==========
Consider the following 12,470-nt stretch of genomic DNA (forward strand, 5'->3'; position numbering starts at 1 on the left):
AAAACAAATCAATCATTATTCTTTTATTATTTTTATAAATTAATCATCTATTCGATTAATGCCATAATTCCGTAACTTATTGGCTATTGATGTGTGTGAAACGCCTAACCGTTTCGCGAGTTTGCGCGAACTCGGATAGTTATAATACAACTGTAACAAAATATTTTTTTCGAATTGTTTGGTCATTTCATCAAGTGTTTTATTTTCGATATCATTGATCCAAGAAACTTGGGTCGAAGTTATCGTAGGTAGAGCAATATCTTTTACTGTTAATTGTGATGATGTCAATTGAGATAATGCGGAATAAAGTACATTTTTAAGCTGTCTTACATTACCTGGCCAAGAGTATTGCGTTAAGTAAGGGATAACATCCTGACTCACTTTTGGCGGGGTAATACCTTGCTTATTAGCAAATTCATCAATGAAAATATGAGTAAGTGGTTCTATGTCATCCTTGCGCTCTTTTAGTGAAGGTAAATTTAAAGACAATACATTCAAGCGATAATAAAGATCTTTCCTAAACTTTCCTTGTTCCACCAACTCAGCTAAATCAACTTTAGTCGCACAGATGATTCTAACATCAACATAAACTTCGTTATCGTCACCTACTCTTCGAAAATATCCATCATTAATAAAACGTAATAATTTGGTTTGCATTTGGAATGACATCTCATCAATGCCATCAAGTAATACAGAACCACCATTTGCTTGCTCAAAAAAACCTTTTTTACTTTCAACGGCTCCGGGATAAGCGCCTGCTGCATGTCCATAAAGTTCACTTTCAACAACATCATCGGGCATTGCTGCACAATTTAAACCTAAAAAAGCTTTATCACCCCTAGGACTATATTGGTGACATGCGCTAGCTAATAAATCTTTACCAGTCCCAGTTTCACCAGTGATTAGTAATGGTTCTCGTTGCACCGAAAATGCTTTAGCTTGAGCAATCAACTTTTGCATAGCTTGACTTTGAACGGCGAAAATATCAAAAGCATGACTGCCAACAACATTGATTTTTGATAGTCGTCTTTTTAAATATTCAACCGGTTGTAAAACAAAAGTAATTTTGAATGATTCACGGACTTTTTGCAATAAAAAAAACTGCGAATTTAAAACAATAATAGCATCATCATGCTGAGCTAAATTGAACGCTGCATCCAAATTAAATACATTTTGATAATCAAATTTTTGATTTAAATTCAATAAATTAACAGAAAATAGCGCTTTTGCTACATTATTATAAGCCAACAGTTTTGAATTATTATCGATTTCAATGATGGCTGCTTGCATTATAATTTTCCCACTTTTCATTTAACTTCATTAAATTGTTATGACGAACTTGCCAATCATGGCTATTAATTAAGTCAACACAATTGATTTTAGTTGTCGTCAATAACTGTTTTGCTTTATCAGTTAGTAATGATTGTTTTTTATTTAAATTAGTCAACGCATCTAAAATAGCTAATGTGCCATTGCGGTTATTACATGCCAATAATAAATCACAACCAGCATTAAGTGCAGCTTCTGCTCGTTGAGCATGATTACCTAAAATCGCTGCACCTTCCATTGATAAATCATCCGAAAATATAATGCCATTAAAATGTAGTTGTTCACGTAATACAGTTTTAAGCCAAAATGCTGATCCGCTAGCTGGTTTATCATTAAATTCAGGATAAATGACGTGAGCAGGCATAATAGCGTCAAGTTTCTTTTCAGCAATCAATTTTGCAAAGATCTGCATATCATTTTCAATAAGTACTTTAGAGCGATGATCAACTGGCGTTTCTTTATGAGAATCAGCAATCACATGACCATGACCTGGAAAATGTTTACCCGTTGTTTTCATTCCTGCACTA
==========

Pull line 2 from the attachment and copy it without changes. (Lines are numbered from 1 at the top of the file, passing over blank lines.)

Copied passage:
AAAACAAATCAATCATTATTCTTTTATTATTTTTATAAATTAATCATCTATTCGATTAATGCCATAATTCCGTAACTTATTGGCTATTGATGTGTGTGAAACGCCTAACCGTTTCGCGAGTTTGCGCGAACTCGGATAGTTATAATACAACTGTAACAAAATATTTTTTTCGAATTGTTTGGTCATTTCATCAAGTGTTTTATTTTCGATATCATTGATCCAAGAAACTTGGGTCGAAGTTATCGTAGGTAGAGCAATATCTTTTACTGTTAATTGTGATGATGTCAATTGAGATAATGCGGAATAAAGTACATTTTTAAGCTGTCTTACATTACCTGGCCAAGAGTATTGCGTTAAGTAAGGGATAACATCCTGACTCACTTTTGGCGGGGTAATACCTTGCTTATTAGCAAATTCATCAATGAAAATATGAGTAAGTGGTTCTATGTCATCCTTGCGCTCTTTTAGTGAAGGTAAATTTAAAGACAATACATTCAAGCGATAATAAAGATCTTTCCTAAACTTTCCTTGTTCCACCAACTCAGCTAAATCAACTTTAGTCGCACAGATGATTCTAACATCAACATAAACTTCGTTATCGTCACCTACTCTTCGAAAATATCCATCATTAATAAAACGTAATAATTTGGTTTGCATTTGGAATGACATCTCATCAATGCCATCAAGTAATACAGAACCACCATTTGCTTGCTCAAAAAAACCTTTTTTACTTTCAACGGCTCCGGGATAAGCGCCTGCTGCATGTCCATAAAGTTCACTTTCAACAACATCATCGGGCATTGCTGCACAATTTAAACCTAAAAAAGCTTTATCACCCCTAGGACTATATTGGTGACATGCGCTAGCTAATAAATCTTTACCAGTCCCAGTTTCACCAGTGATTAGTAATGGTTCTCGTTGCACCGAAAATGCTTTAGCTTGAGCAATCAACTTTTGCATAGCTTGACTTTGAACGGCGAAAATATCAAAAGCATGACTGCCAACAACATTGATTTTTGATAGTCGTCTTTTTAAATATTCAACCGGTTGTAAAACAAAAGTAATTTTGAATGATTCACGGACTTTTTGCAATAAAAAAAACTGCGAATTTAAAACAATAATAGCATCATCATGCTGAGCTAAATTGAACGCTGCATCCAAATTAAATACATTTTGATAATCAAATTTTTGATTTAAATTCAATAAATTAACAGAAAATAGCGCTTTTGCTACATTATTATAAGCCAACAGTTTTGAATTATTATCGATTTCAATGATGGCTGCTTGCATTATAATTTTCCCACTTTTCATTTAACTTCATTAAATTGTTATGACGAACTTGCCAATCATGGCTATTAATTAAGTCAACACAATTGATTTTAGTTGTCGTCAATAACTGTTTTGCTTTATCAGTTAGTAATGATTGTTTTTTATTTAAATTAGTCAACGCATCTAAAATAGCTAATGTGCCATTGCGGTTATTACATGCCAATAATAAATCACAACCAGCATTAAGTGCAGCTTCTGCTCGTTGAGCATGATTACCTAAAATCGCTGCACCTTCCATTGATAAATCATCCGAAAATATAATGCCATTAAAATGTAGTTGTTCACGTAATACAGTTTTAAGCCAAAATGCTGATCCGCTAGCTGGTTTATCATTAAATTCAGGATAAATGACGTGAGCAGGCATAATAGCGTCAAGTTTCTTTTCAGCAATCAATTTTGCAAAGATCTGCATATCATTTTCAATAAGTACTTTAGAGCGATGATCAACTGGCGTTTCTTTATGAGAATCAGCAATCACATGACCATGACCTGGAAAATGTTTACCCGTTGTTTTCATTCCTGCACTA